Amazon Labor Union (ALU) president Chris Smalls is not the star of the documentary Union. He is just one part of the congregation in Brett Story and Stephen Maing’s co-directed film. An early glimpse of Smalls finds him discreetly flipping burgers and hot dogs at a grill. It took an employee to ask Smalls if he’s the “low-key famous” Smalls for the leader to list his media recognitions. He doesn’t want clout for his union organizing, but rather to be known for making laborers heard, enabling a better society for his children and comrades, and proving to white executives that he can manage a flock in his distinguished streetwear outfits. 

The examination of the ALU at Amazon’s Staten Island headquarters, JFK8, is a dream subject of interest for Story and Maing, whose past work has concerned reform. Union traces the intimate, intense vérité approach of being in precarious situations––à la Maing’s Crime + Punishment (2018), and the vignette-seamed stitching across individual scenes from Story’s The Hottest August (2019) and The Prison in Twelve Landscapes (2016)––to observe how an institution not only affects public officials, but citizens and people across every sector of life. 

Smalls, fired in April 2020 for protesting working without PPE, runs the ALU’s meetings at fires outside JFK8 and Zooms with ALU Vice President Derrick Palmer, who still works at the warehouse. In their talks, past and current employees express the need for better pay, job security, and knowing where their dues go. Through Malika Zouhali-Worrall and Blair McClendon’s stellar editing across different members, they use digital cinematography and workers’ cellphone footage to unveil Amazon’s power: implementing petty causes they can quickly deploy to terminate their workers. The corporation’s barriers don’t frighten the ALU as they find ways to endure and strategically avoid the traps.

As the ALU initiates an election, tensions flare over insignificant matters––hosting a meeting later than scheduled, fulfilling the work under severe weather. Smalls can’t concretely stay calm across these minor issues. Making for a more complex portrait, thrice-fired employee Natalie points out Smalls’ disorganization and unwillingness to hear a few meaningful proposals from the unit. She notices how Smalls makes some areas about himself, which leads her to leave “another boy’s club,” her words on the inner functions at Amazon and ALU.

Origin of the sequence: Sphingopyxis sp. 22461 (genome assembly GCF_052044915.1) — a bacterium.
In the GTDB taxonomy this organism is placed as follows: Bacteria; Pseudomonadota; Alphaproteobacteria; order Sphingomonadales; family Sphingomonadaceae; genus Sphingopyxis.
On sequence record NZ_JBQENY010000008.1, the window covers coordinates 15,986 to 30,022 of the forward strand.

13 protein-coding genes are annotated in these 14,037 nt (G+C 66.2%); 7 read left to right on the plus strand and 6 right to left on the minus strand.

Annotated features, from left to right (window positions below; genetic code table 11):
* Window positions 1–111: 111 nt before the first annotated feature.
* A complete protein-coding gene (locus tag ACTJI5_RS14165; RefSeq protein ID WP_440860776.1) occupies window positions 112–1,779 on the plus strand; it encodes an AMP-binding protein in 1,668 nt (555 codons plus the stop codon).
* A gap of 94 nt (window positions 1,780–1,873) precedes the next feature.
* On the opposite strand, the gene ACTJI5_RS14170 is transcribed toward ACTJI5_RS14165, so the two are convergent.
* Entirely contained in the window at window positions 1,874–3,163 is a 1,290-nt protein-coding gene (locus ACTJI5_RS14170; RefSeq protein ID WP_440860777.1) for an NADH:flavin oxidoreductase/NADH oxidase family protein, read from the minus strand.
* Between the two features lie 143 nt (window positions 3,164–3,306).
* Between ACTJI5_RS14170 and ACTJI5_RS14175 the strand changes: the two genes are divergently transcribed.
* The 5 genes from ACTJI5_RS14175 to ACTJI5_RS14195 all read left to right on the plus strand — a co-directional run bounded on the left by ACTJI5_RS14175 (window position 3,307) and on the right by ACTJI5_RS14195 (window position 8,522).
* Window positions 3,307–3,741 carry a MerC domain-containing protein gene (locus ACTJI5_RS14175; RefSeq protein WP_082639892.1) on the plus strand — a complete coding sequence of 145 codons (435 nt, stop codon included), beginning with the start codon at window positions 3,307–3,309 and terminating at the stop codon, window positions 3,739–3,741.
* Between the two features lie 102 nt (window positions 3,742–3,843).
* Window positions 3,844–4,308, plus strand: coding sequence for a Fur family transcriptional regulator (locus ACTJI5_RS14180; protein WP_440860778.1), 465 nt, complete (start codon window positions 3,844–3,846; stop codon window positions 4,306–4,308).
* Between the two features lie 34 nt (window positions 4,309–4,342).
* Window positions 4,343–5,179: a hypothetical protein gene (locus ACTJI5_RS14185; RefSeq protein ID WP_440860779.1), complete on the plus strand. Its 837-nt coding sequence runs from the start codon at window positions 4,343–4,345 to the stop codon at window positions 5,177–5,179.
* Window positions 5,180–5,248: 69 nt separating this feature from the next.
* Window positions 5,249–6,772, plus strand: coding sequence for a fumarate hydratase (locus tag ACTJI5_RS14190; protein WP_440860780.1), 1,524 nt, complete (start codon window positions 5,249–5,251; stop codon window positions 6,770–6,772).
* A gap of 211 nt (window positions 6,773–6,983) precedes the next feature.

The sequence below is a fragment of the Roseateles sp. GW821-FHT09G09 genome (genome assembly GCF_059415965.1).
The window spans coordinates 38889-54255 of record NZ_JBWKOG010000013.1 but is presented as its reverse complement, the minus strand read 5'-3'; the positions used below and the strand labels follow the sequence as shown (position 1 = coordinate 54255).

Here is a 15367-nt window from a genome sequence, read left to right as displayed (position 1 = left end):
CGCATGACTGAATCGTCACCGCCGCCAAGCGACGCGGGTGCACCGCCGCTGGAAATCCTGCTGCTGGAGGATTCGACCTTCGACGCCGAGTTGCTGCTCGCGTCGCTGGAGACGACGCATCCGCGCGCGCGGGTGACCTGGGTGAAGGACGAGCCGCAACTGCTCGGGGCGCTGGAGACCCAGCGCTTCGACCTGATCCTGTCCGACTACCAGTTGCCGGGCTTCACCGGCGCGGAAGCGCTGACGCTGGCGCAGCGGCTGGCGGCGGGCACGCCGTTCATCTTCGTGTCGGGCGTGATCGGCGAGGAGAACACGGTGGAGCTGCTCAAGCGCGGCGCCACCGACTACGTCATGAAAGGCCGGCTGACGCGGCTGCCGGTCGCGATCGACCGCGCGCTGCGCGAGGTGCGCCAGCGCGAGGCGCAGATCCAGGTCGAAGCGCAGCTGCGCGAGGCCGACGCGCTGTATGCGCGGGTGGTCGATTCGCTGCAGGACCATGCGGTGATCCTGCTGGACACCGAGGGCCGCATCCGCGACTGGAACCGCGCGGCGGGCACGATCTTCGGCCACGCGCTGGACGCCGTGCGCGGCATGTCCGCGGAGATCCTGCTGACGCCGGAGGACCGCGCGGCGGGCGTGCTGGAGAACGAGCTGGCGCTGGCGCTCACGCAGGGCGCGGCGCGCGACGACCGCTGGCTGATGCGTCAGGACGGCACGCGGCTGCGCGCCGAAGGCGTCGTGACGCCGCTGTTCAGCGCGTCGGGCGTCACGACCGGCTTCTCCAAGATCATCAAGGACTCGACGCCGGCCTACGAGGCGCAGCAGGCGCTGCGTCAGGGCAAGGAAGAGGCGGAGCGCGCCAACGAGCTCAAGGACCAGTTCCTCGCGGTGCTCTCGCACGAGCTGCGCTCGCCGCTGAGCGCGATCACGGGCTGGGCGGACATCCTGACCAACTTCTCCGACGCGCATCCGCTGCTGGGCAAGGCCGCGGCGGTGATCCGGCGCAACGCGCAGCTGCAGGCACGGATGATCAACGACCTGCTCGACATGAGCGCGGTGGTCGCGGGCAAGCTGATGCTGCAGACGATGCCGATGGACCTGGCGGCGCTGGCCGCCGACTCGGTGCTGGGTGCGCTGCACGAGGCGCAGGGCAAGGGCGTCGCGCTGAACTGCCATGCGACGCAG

If there’s a gripe about the film’s structure, the overall effectiveness of the essential members’ skills falls flat. Union only briefly touches on James the Transit Guru’s knowledge of the MTA system and people’s commutes, recent grad Madeline’s experience of labor organizing, and Palmer’s social-friendly demeanor to recruits––highlighting a specialty that each person brings instead of how they can use their arsenal along with others. Due to the term union and its purposes, which need clarification for some, Maing and Story prioritize the discussions. The group’s ultimate efforts coming out of the calls are emotional and soul-connecting work for the ALU, showing how people from varied backgrounds can achieve things together while they set aside their differences.

Capturing the ascendancy of the working class, Union is a key addition to the canon of workers’ cinema that includes such vital films as American Factory (2019), Harlan County (1976), and I Am Somebody (1970). In these three classics, the exultation of victory resulting from the respective strikes marks a closing chapter in the stories. The filmmakers do not dive into the protagonists’ lives or elucidate if any form of progress was made after the wins. Maing and Story show that the outcome is the beginning of a generational fight for companies to properly value the labor that keeps them running. The brutal battle at JFK8 inspires people to believe that a new ALU chapter at another Amazon fulfillment center is possible. It takes one to start a potential snowball effect.

Union made its world premiere at the 2024 Sundance Film Festival.

Grade: B+

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